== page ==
How about housing, another perennial favourite? Housing is indeed in desperate crisis in the UK. With many unable to afford their own home and rents heading ever higher into the stratosphere, some sort of urgent action is required. Always overlooked though, by those intent on rewriting the past, is what happened in the decade before 2008. The average house price, which for years had risen roughly in line with wage growth, jumped from under £60k to over £180k. Remember your salary trebling? Me neither. What the hell did Labour think was going to happen? It is undoubtedly poor form for politicians to continually blame the previous administration but dear me, Labour left a wake that will churn for years.
It goes on. Foodbanks? Yeah, they were brought in under Labour too (although the spin was rather different when their use was growing throughout the 2000s). Even the school milk so infamously snatched by ‘Fatcha’ was in fact ‘snatched’ under a policy instigated by the previous Labour administration.
Mention any of this to Labour’s vociferous social media acolytes and one of two things will happen. You will be met with either a stony wall of silence or a tirade of abuse. There will be absolutely no recognition of the facts and no acceptance that Labour bears any responsibility for the undoubted difficulties facing our country at present.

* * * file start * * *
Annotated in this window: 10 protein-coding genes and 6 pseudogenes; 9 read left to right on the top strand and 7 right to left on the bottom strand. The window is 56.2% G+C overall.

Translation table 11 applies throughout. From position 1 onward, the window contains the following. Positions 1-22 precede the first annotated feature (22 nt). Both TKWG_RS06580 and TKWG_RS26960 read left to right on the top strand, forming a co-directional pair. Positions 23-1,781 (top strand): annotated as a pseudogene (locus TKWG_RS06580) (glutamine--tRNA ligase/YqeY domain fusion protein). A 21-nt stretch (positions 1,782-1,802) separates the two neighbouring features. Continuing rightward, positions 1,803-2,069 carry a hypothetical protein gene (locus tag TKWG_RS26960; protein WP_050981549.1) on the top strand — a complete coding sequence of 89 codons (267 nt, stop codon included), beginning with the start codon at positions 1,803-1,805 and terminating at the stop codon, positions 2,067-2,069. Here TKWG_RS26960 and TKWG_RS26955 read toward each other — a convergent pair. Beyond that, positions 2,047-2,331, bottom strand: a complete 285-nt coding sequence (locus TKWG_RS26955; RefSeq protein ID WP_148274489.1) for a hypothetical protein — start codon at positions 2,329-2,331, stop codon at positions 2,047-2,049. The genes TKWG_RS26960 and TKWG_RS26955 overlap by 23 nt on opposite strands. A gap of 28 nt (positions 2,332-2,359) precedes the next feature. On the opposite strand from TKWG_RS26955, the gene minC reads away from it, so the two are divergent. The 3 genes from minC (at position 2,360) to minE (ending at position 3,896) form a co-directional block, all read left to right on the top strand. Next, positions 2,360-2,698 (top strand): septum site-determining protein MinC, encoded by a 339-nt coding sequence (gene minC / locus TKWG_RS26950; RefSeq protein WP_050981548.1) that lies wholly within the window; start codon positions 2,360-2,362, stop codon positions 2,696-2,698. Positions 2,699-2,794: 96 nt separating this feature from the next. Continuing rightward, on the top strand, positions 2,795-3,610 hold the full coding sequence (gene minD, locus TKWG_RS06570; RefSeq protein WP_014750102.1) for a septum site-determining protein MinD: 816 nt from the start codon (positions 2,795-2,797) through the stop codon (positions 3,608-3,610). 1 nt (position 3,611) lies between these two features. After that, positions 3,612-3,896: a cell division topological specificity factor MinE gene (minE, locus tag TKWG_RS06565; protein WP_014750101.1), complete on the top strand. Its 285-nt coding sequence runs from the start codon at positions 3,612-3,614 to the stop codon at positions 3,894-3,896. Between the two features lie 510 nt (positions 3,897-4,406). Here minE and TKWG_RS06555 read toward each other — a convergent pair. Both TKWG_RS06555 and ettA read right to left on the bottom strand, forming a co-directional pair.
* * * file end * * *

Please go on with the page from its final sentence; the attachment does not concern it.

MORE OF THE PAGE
By airbrushing out the inconvenient truths of their record, passing off their – pardon my expression – alternative facts, they are trying to change what actually happened. To a small degree, they have succeeded: there really are people who now believe the Tories bailed out their rich banker mates in 2008 or that Teresa May sent the troops into Iraq. The Labour Movement has been telling lies for years; unsurprisingly, some of them have stuck.
Increasingly, however, it looks as though the strategy is failing. Labour’s frothing Facebook fanatics are only shouting at each other. Nobody is interested any more. Many of those they told to ‘f**k off to the Tories’ have done precisely that. They only have themselves to blame. Labour truly is the nasty party, a refuge for some deeply unpleasant individuals. To dare to challenge any of their assertions is to risk being attacked (and not just with words on the internet; the caring, sharing Left is all too often prepared to get violent in support of its wholly fictitious claim to the moral high ground). It has become nothing more than a cult. Some time ago it was suggested to me that the party was finished as a political force. I thought then it was nonsense – now I’m not so sure.
A Conservative landslide is on the cards. Maybe our country needs one right now – who ever really knows? We’re certainly going to need an opposition though. One Party States are never a good thing; without effective opposition the democratic system will fail. The time has come for the few, the very few Labour MPs who retain any shred of credibility (Liz Kendall perhaps? Dan Jarvis maybe?) to leave the fist-shaking, spittle-flecked mob behind them and form a completely new party. Someone’s going to have to step up to the plate.
No party has a right to exist forever; many die away having served their purpose. The Labour Party was an important – probably vital – power in the history of the United Kingdom. The Labour Party did great things once but, like all achievements, they exist only in the past. By allowing, even encouraging, the dissemination of so many lies in a shameful attempt to change history, it just might end up there itself.